The Mughal rulers of the subcontinent must be literally turning in their graves upon seeing the way the majestic and stately
buildings bequeathed by them and now falling in the Islamic Republic of Pakistan present such a pitiable picture of official
neglect and decay. One such building is the majestic Sheesh Mahal in the Lahore Fort, which is on the verge of collapse, thanks to
the neglect and abuse it has been subjected to by our officials. For years, this remarkable pavilion, which many experts hail as
the finest specimen of glass-mosaic decoration in whole of the subcontinent, far more stately than its counterparts in the Agra and
Delhi forts, has been used by subsequent governments as the venue for entertaining foreign dignitaries, and also holding official
functions. Needless to say this merciless abuse is one of the main reasons for the sorry state that this historic building has now
been reduced to.
In fact so precarious and delicate is the condition of the roof of Sheesh Mahal that local experts are now extremely wary of
touching it any further, fearing that even a slight miscalculation could lead to its caving in. A special iron structure has been
installed over the roof. But this is just a temporary arrangement and is only meant to protect the roof from moisture and air once
the restoration work commences. The Department of Archaeology has sent an SOS to the UNESCO, to send a team of experts to assist
in the highly delicate task of rescuing the Sheesh Mahal from being lost forever. UNESCO has responded by offering to send Italian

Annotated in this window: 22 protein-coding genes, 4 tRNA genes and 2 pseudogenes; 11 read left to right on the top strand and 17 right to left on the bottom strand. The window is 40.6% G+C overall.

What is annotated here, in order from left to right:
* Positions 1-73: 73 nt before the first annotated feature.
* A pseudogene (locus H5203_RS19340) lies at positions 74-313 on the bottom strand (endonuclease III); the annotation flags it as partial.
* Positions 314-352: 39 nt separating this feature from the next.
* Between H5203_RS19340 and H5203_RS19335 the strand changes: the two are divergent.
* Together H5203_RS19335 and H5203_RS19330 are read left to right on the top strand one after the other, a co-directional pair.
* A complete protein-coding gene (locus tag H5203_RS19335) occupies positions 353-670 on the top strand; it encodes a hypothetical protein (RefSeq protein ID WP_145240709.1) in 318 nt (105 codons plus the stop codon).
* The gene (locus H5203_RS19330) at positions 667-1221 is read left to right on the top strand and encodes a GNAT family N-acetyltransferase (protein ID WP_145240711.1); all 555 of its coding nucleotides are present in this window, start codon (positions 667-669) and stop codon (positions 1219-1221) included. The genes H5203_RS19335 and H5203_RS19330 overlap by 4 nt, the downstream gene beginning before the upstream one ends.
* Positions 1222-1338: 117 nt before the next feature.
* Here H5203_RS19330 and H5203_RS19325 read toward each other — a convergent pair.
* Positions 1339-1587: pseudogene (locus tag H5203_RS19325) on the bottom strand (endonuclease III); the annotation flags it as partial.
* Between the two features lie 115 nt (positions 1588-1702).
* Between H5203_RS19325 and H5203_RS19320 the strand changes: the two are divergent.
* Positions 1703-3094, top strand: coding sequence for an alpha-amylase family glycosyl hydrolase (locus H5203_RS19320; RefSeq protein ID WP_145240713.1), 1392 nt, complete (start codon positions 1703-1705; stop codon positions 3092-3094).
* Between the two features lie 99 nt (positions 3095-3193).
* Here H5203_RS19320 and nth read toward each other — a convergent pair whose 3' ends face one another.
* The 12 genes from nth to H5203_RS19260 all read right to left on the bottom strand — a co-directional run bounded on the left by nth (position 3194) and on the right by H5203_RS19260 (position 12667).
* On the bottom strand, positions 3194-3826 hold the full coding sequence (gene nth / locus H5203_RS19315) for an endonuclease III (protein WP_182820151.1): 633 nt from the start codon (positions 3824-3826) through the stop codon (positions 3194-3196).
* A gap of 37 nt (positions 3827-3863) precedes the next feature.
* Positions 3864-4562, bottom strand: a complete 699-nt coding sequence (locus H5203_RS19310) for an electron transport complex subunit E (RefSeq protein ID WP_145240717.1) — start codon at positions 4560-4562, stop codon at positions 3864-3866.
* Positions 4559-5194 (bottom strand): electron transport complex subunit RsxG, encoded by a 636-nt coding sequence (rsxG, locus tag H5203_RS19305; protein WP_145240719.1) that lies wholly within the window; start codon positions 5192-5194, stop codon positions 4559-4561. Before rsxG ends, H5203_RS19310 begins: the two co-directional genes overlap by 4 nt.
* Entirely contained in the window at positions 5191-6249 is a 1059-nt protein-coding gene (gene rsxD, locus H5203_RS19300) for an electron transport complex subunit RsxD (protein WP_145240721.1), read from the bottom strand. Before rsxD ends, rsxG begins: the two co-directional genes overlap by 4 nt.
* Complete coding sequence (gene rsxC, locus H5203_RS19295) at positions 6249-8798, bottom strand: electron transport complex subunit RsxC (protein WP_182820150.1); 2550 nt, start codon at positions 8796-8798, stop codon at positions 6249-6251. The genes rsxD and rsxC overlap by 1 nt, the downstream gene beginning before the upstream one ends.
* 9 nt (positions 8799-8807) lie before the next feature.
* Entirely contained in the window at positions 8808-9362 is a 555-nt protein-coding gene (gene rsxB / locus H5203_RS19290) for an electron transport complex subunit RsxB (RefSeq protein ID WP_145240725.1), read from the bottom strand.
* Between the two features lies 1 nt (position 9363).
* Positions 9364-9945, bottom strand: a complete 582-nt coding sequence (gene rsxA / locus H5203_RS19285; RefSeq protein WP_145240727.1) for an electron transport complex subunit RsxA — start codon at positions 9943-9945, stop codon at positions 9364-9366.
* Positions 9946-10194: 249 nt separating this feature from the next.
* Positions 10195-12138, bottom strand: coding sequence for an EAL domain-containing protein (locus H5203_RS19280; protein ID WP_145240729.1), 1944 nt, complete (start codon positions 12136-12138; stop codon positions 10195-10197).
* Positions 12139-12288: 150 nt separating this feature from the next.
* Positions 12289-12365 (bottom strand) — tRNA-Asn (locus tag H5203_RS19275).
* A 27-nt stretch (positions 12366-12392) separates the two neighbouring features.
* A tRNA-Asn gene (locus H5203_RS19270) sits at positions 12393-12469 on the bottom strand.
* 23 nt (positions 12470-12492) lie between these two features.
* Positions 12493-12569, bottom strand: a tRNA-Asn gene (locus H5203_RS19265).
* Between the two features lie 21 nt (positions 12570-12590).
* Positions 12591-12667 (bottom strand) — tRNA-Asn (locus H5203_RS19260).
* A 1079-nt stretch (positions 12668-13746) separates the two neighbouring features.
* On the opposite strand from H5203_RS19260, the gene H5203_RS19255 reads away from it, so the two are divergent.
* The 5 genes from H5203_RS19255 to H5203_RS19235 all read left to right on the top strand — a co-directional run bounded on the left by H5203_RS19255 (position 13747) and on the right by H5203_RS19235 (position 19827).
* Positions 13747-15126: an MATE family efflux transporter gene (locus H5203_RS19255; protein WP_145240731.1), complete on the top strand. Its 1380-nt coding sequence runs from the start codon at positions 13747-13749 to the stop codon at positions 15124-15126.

experts. But the archaeology department people have asked for experts from India, Iran and Turkey--probably due to their
familiarity with similar buildings in their countries. Meanwhile, the sanctioning of a grant worth 10 million dollars for the
restoration of Lahore Fort by the UNESCO head office is eagerly awaited.
But while the importance of funds in such an endeavour cannot be overlooked, for they pay for restoration materials and
expenses of expert conservators, a bigger incentive that needed is the commitment of concerned quarters to lay off the historic
site(s) and work diligently towards long-term, sustainable conservation of this and other endangered buildings.
This also brings into focus the importance of sensitising the public to the importance of preserving historic sites and also
creating awareness among them of what not to do when visiting such places. After official misuse, it is also the general,
insensitive people who cause the most damage to these buildings. Ending this widespread public defacing and desecration of our
historic buildings should also be an important aspect of projects to preserve and save cultural heritage.
DISCLAIMER: The public material presented here is taken from various sources as it becomes available. It is presented without any
bias to, or interpretation of, the contents whatsoever. We would be grateful for any help anyone can provide in obtaining other such
public material of national importance to Pakistan in order to aid intellectual discourse and debate.
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